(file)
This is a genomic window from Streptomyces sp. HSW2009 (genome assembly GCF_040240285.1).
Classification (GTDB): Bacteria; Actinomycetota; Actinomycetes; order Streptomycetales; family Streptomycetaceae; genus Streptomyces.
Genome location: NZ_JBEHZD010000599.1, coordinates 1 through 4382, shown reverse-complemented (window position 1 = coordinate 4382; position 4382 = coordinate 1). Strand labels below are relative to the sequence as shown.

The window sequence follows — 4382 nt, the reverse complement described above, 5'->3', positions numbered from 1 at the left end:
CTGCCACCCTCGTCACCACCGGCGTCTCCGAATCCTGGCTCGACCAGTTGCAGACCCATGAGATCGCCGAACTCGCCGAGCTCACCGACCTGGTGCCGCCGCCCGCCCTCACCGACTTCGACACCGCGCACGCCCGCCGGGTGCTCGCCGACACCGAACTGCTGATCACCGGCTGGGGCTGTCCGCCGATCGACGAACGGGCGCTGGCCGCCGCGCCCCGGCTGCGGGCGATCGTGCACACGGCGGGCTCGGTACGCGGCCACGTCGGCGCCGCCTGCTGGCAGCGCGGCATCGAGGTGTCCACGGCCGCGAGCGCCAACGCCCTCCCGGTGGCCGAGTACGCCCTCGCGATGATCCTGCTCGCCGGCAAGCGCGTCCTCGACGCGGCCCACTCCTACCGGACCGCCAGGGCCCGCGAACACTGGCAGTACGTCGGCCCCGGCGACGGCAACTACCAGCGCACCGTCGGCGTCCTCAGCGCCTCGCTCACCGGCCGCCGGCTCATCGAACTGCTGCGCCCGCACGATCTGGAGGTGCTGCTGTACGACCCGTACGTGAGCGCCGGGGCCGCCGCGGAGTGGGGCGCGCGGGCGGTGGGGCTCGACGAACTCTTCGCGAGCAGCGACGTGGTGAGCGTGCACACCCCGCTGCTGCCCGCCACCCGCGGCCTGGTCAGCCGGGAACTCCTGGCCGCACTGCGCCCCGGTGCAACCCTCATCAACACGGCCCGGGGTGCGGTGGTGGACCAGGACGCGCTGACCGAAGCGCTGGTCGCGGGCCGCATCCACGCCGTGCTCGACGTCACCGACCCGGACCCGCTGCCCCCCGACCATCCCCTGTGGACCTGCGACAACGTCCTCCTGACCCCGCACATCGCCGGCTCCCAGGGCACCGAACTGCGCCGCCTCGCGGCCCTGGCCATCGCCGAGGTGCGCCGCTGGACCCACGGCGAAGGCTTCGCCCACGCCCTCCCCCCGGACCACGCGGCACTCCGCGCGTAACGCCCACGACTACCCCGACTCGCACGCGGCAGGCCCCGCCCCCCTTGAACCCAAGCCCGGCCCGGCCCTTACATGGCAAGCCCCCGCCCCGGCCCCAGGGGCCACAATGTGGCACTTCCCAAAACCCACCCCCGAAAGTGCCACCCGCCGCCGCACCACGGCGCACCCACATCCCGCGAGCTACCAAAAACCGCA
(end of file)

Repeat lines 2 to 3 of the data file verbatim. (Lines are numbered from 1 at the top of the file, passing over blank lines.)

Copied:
Classification (GTDB): Bacteria; Actinomycetota; Actinomycetes; order Streptomycetales; family Streptomycetaceae; genus Streptomyces.
Genome location: NZ_JBEHZD010000599.1, coordinates 1 through 4382, shown reverse-complemented (window position 1 = coordinate 4382; position 4382 = coordinate 1). Strand labels below are relative to the sequence as shown.